Sometimes you don't want to fish, or ski, or wakeboard or do other activities that will cause you to break a sweat while boating. You just want to ride around living the life of Riley. On those days, you could do a lot worse than own a Chris-Craft Corsair 36, a runabout on steroids that's about a sexy and sweet-looking as a boat can be. A raft of people can sit comfortably in the cockpit for dayboating, or a couple can enjoy the boat as a compact cruiser for overnighting or short voyages. It will be one of the coolest-looking boats in any harbor, so if you want to see and be seen, the Corsair 36 could be just the boat for you.
- Extended fiberglass swim platform with three-step stainless steel swim ladder
- Trademark Chris-Craft tumblehome aft and classic forward flair
- Chris-Craft stainless steel hardware and thru-hull fittings
- Custom stainless steel windshield with Solex glass and walk-thru to foredeck
- Diamond pattern non-skid on all deck and walkways
- Custom designed bimini top with concealed storage below aft hatch
- Aluminum perforated dash panel with custom Chris-Craft gauges
- Custom mahogany and stainless steel steering wheel
- Entertainment center with wet bar, cutting board and storage
- Spacious U-shaped aft seating
- 3-year Chris-Care Protection Plan
|Length Overall||38' 2'' / 11.63 m|
Currently no test numbers
2 x 420-hp Volvo Penta 8.1 GXi DP
2 x 370-hp Volvo Penta D6
2 x 380-hp Mercury 8.2 DTS
There is only one mission for the Corsair 36: To be the most jaw-dropping, stunningly handsome, alluring, flawlessly elegant boat on the water. Her classic beauty signals the taste and nautical refinement of her owner for all to see.
The most unusual aspect of her construction is the complexity or her tooling (i.e. molds). Every compound curve, reverse, relief and hull tumble home is made with molds within molds in one of the most complicated and artistic jobs of fiberglass construction in the industry. But it is these curves which make the Corsair what she is. Otherwise construction is basically traditional. A vinylester barrier coat is put on the hull exterior to prevent osmosis in the unlikely event the boat is left in the water for long periods. But this is really a summer boat, not a year-rounder. Her smaller Corsair sisters make excellent tenders for megayacht owners and, indeed, the Corsair 36 could serve the same purpose if the right 300-footer came along.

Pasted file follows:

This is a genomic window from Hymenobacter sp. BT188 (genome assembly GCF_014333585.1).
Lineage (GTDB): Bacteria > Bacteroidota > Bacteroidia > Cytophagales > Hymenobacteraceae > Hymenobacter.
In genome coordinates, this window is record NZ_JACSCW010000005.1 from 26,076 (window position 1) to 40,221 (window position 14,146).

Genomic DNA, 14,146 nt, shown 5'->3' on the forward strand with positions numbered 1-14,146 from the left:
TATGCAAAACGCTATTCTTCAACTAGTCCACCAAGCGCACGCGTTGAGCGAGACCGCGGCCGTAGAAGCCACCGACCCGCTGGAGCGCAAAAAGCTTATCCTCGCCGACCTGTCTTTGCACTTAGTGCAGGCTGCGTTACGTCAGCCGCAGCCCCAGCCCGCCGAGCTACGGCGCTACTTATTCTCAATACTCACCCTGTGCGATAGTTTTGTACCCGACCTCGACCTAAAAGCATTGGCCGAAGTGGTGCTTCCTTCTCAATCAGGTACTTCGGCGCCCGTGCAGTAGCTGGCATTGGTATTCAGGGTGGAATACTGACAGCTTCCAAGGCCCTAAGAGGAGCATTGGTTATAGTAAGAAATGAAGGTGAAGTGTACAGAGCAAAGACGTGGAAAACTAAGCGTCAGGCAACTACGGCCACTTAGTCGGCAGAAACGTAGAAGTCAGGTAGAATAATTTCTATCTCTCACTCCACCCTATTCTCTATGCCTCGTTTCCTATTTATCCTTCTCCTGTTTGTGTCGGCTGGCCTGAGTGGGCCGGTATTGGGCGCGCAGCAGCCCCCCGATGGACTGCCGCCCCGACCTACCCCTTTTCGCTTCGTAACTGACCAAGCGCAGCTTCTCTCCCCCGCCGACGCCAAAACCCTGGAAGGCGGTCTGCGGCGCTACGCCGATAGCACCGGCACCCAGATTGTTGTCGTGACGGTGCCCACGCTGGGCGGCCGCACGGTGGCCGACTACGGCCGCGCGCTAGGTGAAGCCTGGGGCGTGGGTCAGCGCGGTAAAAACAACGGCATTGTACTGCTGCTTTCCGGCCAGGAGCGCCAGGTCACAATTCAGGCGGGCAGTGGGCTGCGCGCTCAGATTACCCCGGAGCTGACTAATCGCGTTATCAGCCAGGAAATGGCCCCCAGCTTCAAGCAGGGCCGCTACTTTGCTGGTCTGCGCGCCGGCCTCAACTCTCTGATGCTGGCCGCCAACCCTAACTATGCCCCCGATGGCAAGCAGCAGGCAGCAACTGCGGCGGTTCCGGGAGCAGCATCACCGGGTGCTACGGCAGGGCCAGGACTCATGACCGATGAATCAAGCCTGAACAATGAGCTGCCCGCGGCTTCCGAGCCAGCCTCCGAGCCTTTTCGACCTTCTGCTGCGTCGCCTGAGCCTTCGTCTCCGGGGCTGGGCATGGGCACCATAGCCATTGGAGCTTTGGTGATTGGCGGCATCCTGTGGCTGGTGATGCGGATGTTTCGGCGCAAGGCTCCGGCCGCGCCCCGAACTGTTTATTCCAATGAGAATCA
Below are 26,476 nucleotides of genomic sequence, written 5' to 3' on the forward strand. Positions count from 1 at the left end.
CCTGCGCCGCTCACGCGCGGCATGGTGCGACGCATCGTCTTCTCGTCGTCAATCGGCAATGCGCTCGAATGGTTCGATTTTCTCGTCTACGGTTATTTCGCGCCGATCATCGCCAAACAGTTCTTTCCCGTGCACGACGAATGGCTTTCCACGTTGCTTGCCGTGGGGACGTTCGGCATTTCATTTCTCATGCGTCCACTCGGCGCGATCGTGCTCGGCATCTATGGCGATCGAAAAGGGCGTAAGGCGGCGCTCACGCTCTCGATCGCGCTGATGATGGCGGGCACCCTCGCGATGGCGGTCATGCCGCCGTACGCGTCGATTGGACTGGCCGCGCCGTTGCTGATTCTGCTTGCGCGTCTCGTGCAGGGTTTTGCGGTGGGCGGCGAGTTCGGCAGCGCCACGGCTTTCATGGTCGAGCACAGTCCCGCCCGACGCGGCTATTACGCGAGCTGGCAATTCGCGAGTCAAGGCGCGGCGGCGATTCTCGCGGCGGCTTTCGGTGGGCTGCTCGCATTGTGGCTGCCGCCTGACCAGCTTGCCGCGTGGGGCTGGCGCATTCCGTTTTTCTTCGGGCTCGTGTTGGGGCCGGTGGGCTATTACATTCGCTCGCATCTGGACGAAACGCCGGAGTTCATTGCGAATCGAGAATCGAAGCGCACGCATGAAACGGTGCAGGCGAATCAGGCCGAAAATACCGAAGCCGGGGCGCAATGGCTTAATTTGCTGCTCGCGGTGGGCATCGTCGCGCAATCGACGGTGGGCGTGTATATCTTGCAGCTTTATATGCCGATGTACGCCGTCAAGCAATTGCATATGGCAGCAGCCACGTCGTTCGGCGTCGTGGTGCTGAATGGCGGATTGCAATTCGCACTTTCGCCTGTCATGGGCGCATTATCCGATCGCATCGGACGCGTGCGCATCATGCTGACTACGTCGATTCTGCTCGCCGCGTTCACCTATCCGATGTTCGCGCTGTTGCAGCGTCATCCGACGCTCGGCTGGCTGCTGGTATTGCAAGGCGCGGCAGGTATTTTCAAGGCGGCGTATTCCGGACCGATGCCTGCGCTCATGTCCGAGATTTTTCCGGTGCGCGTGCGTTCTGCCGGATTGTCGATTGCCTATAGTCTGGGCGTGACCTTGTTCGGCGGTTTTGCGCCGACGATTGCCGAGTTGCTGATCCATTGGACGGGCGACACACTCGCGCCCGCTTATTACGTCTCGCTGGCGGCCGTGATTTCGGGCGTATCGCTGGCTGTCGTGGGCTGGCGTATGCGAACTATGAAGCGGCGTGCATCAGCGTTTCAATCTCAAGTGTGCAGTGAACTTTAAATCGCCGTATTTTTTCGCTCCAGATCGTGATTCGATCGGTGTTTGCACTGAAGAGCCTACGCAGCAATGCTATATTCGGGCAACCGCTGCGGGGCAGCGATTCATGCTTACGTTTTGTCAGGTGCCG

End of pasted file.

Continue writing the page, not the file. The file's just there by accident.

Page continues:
Thanks to its size, the Corsair 36 can fit a comfortable cabin under its foredeck. There's 6' 2" of headroom and a midships stateroom with a queen-sized berth and a cedar-lined hanging locker. Forward there is a banquette that makes into a V-berth sleeping two. Drop in the dining table and it makes into a double.
An adequate galley has a dual-voltage refrigerator, two-burner electric stove and microwave oven. The head compartment has a shower stall with a teak grate and electric toilet with macerator; Y-valve plumbing for overboard discharge is optional.
For a runabout, the Corsair 36 should make a good cruiser, at least for short voyages and long weekends. An enclosure will make the cockpit an all-weather place to hang out; we'd choose the radar arch ($4,637) which includes an enclosure. (A Bimini top is standard.)
Standard power is a pair of 420-hp Volvo Penta 8.1L GXi EVC gas engines with Duoprop drives, but Volvo and MerCruiser options up to twin Merc 425-hp 496 MAG HO Seacore with Bravo III drives and DTS are available (add $15,326), as are a pair of 330- or 370-hp Volvo D6 Duoprop diesels. We haven't tested the boat, but according to Chris-Craft and Volvo, top speed with standard power is between 40 and 41.7 knots, with an efficient cruise at 25 knots. Range at that speed is over 200 miles.
The diesels are an attractive option, which add $64,782 for the 330-hp, and $75,412 for the 370-hp versions. It would take a lot of running to make up this extra cost in fuel, but in areas where diesel is the predominant fuel at dockside it's almost a necessity. Figure on losing just a little top speed with the larger D6s vs. standard power; cruise should be about the same, but probably with a longer range. (These are our speculations, we haven't tested the boat.)
Based on information on Chris-Craft's website, we spec out our own Corsair 36 in the following way. MSRP is $458,468 (these are 2010 prices; check with your dealer for the for 2011 prices). We opt for a midnight blue hull with a red stripe, adding $9,998. Teak decks, platform and trim will add $25,201.
Standard power is fine for us; we'd add Volvo Penta's joystick system ($22,168). Load on the Raymarine C80 electronics package ($9,982), the arch and 4kW Raymarine radar ($4,468). A "Cruise Package" (windlass and foredeck sunpad) costs $5,492 and upgraded to all-chain rode ($594). A teak cockpit table costs $3,238, antifouling paint, $3,414. Grand total for our Corsair 36: $522,459 MSRP. Your negotiating skills could reduce that substantially.
The Chris-Craft Corsair 36 is a nice boat, very sweet to look at, but it's not for everybody. We like the runabout design, but it makes the foredeck awkward to reach for sunbathing unless you have the balance of a mountain goat. The cockpit is designed for socializing and lounging. In short, this boat's fine for simply enjoying time on the water, seeing and being seen.
We think it would make an ideal boat for chasing around the Riviera or other yachting hotspots, or as tender for a very large yacht. There aren't a lot of similar boats on the market, and certainly not many as nicely styled and finished as this one. She's a runabout for adults with taste (and a lot of money).